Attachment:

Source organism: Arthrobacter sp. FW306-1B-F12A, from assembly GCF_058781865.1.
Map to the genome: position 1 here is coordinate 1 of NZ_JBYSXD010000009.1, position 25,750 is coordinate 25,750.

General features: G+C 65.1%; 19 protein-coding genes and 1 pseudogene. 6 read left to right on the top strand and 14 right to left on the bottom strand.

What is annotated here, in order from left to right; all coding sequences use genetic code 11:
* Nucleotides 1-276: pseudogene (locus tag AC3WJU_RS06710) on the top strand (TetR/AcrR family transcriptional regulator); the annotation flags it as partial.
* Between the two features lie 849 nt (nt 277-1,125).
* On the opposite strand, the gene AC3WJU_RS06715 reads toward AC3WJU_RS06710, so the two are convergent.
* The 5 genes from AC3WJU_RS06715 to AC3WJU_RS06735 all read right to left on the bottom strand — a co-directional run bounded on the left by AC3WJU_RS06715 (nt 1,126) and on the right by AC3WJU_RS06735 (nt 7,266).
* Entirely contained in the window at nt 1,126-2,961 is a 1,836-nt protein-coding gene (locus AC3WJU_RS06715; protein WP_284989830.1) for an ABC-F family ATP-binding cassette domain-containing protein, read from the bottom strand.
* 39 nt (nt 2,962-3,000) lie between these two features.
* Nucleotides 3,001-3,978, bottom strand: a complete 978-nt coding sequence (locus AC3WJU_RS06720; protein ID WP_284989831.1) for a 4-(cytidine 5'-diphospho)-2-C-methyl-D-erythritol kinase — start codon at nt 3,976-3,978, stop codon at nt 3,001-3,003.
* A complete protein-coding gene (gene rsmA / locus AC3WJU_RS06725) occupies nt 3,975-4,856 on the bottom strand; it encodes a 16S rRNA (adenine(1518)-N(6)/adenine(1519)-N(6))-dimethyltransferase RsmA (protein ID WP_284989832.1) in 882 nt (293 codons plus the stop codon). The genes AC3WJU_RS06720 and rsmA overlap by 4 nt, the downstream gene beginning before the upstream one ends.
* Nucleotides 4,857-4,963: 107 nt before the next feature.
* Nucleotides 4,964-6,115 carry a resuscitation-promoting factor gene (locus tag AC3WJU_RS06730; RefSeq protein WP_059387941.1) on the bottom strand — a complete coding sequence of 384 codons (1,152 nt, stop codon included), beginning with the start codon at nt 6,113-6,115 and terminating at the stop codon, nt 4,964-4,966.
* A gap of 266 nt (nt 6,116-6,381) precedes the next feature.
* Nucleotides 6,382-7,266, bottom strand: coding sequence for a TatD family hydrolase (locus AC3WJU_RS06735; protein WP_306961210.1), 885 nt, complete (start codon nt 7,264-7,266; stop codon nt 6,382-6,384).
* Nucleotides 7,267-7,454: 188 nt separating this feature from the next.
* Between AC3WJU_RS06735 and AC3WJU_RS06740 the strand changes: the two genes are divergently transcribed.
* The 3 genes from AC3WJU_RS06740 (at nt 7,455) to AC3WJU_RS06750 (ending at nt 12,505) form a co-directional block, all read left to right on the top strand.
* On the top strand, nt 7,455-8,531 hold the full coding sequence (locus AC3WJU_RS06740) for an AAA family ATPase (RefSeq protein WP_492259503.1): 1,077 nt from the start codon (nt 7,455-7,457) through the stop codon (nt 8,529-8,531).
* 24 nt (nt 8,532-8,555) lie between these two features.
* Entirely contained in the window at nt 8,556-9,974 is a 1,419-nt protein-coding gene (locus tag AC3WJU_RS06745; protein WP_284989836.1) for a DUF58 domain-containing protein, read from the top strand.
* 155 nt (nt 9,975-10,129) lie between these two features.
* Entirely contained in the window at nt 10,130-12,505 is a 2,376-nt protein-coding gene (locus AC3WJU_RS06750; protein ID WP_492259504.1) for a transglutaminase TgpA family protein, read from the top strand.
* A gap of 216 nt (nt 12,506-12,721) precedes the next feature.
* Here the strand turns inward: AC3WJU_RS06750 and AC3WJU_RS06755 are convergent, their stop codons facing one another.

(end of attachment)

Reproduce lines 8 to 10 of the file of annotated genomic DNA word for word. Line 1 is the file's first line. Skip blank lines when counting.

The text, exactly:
* The 5 genes from AC3WJU_RS06715 to AC3WJU_RS06735 all read right to left on the bottom strand — a co-directional run bounded on the left by AC3WJU_RS06715 (nt 1,126) and on the right by AC3WJU_RS06735 (nt 7,266).
* Entirely contained in the window at nt 1,126-2,961 is a 1,836-nt protein-coding gene (locus AC3WJU_RS06715; protein WP_284989830.1) for an ABC-F family ATP-binding cassette domain-containing protein, read from the bottom strand.
* 39 nt (nt 2,962-3,000) lie between these two features.